Grandma Frog reports: “A Sunday B-M.
“I was doing the PP crossword puzzle this morning and came across ‘Je ne sais ____!’ Well, if I have seen this before, I didn’t know what it was then, either.
“Minutes later, I went to the comics page, and when I got to ‘Piranha Club,’ I found that phrase again (then I looked it up) — with a meaning only Bud Grace could provide!”
“Ah, that felt good!”
The Doryman of Prescott, Wisconsin, reports “the latest cartoon in my head.
“The picture below is of a freshly baked rabbit pie, another of Andrew Zimmern’s featured foods on his ‘Bizarre Foods: Delicious Destinations’ tour of Newfoundland.
“It was delicious, as advertised; reminded me of boyhood suppers in the fall, and thus made me very hoppy!
“It also inspired my imagination to envision a seated restaurant patron telling the waitron: ‘I’ll have the rabbit pie. Make sure there isn’t any hair in it!'”
BULLETIN BOARD MUSES: We’d have gone the opposite direction.
“We think we’ll have the rabbit pie — but only it’s full of hare!”
Everyone’s a critic!
A new haiku from WriteWoman of Shoreview: “The dream of the earth
“yearning and begging for peace
“sinks into the sea”
The highfalutin pleasures
OTD from NSP: “Best Facebook post about Houston: ‘Person who deserves a statue — Random guy with a bass boat.’
“This is a great observation about the volunteers just appearing in Houston area and helping.”
Life as we know it
Fevered Rabbit: “There are few things that will get me to clean (or pseudo-clean) like having guests — or, on a smaller basis, repair people.
“Today I am pseudo-cleaning. I put stuff out of sight as much as possible, but only in the area where I expect the repair person to be working. We have now been here — in one place, no traveling — for three weeks. Believe it or not, we’re still unpacking and the house is NOT settled. Not everything has a place yet; much is still in boxes or in partially unpacked boxes.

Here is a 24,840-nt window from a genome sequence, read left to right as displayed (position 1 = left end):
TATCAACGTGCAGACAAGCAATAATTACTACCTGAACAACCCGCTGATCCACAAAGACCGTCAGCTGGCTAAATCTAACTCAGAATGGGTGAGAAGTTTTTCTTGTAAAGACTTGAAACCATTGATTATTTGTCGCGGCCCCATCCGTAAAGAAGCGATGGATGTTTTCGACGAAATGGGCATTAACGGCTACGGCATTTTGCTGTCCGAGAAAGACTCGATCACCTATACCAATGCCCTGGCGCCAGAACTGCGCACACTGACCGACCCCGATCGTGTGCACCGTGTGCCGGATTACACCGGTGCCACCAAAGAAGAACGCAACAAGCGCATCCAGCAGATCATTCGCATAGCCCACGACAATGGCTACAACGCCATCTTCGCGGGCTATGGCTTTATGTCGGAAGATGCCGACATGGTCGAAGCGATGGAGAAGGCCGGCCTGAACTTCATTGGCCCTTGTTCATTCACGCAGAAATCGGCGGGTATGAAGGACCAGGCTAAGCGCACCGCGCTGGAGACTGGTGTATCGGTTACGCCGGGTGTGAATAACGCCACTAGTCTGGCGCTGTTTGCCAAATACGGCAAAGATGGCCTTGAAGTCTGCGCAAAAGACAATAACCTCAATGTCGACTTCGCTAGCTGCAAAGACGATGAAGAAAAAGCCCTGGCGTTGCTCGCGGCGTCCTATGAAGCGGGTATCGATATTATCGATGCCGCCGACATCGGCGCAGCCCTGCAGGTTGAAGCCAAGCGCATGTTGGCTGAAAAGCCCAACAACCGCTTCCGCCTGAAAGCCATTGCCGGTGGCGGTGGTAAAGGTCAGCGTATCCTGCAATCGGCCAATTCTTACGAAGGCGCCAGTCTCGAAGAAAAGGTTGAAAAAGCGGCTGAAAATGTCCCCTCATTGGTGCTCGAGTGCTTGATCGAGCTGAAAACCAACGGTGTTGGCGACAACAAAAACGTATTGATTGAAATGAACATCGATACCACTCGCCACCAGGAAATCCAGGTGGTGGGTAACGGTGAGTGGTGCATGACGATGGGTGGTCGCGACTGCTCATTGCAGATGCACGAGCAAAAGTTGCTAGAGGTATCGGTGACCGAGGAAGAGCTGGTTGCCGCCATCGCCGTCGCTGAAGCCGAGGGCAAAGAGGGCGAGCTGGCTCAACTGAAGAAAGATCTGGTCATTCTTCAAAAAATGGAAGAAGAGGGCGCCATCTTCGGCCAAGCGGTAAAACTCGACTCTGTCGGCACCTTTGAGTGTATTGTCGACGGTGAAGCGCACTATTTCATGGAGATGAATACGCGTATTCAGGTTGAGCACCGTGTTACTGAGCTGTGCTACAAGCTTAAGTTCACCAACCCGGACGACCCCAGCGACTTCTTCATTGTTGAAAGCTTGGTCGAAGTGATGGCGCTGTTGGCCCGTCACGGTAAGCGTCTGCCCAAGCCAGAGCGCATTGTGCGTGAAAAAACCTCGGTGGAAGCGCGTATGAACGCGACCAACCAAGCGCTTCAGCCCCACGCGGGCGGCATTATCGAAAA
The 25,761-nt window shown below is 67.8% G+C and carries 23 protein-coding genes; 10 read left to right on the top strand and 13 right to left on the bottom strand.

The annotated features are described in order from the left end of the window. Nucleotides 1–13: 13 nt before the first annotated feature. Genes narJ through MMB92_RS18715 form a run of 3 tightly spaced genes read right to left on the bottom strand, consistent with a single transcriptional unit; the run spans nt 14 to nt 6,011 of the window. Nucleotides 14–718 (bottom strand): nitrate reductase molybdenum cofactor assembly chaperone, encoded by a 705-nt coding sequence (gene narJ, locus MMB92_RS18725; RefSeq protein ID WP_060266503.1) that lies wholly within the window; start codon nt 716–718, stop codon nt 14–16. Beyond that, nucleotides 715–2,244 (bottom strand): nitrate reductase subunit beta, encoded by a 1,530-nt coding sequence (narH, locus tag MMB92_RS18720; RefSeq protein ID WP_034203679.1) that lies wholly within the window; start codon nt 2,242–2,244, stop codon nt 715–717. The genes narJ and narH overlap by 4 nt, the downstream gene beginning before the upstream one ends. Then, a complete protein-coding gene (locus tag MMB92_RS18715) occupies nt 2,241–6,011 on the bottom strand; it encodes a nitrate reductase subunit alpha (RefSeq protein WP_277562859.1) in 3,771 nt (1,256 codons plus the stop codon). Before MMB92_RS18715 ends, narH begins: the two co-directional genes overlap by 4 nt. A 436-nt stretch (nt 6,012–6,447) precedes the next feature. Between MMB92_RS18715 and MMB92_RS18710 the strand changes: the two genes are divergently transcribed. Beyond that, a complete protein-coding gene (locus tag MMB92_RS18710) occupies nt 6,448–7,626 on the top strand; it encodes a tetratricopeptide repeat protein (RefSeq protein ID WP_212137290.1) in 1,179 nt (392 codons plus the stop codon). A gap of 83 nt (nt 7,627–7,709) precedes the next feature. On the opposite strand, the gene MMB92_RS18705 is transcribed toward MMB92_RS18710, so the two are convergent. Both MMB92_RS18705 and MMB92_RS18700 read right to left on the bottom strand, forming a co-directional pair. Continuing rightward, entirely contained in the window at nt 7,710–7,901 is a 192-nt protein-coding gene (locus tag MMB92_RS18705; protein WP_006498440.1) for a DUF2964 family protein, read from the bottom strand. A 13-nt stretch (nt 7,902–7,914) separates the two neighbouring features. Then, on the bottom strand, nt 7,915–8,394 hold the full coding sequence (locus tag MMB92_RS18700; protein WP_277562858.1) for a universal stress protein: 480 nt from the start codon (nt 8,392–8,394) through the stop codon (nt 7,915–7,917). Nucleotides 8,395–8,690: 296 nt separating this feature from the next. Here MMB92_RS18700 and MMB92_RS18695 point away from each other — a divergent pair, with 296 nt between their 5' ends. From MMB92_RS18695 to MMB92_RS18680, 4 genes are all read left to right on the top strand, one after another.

“There is no scrubbing involved in pseudo-cleaning; I dust minimally. It’s all a sham until the person leaves and I can pull the stuff out again (but usually in bits, so I can find a place for it for keeps). This is not the way my mama taught me, but is the way I have to live right now.
“Truth be told, it’s how I usually live. I am an out-of-sight, out-of-mind kind of lady, and if I tuck things too far away, I forget I have them. It works this way for food in the fridge and freezer, projects I have started, paperwork that needs to be completed, books I intend to read. Stuff is left out in view for sanity’s sake (mine more than Grumbling Bear’s.) I am trying to tame the chaos.
“Today we have someone here to set up our voice-mail system through their company; we cannot get the machine we bought for that purpose to work. Right now if you call our home, the phone will ring five times, then just hang up on you. If we can’t get to the phone while it is ringing, we miss your call entirely.
“There is currently no easy way to reach us by phone. On my cellphone, the message box is apparently full. This would not require a repair person, just for me to take the time to learn the new answering system the cellphone provider set up. Since we don’t get cellphone service at home (our little village is in a ‘holler’ between hills), this would mean I’d have to go someplace with service to do the learning and clearing of messages. The local cemetery, at the top of one of our hills, has service. We irreverently call it ‘the phone booth.’ I really don’t give the cellphone much thought. I predict once we are set up here, I will cancel cellphone service and will carry the device only for emergencies and taking photos.
“I love my new life sans TV and cellphone. My days are busy with setting up a new (to me) house; we take lots of breaks that we spend sitting on one of the porches or driving through the forest. I have wanted to live in this area of northwestern Pennsylvania for as long as I remember. I’d never lived here before, but knew it was the right place for me. I am finally home where I belong.
“Grumbling Bear says that living in a place named Ludlow means we are Luddites. He can be a Luddite if he wants. I say we are becoming Ludlowian.”
And now an addendum from Fevered Rabbit: “Our telephone answering machine is now working — the one we purchased not from the company, but from a big-box store. Jeremy spent about an hour setting it up for us — no charge; just a service they offer. He used the same how-to-set-it-up booklet that came with the machine that we had used several times unsuccessfully.
“He is one of 11 employees of the phone company. Yes, the company has 10 full-time employees and one part-time. His wife is the part-time employee. She answers calls for service on evenings and weekends and sets up work orders for the three technicians. People dial the company number, and it is directed to their phone, where they have a dedicated line and computer for the company. When we talked to Jeremy’s wife, we could hear their 2-year-old playing in the background.
“This is how it often works in small towns. We have made a new friend. We exchanged email addresses; we will visit together in the future, independent of phone work.
“I love it here.”
Band Name of the Day: Rabbit Pie
Website of the Day, from Double Bogey Mike: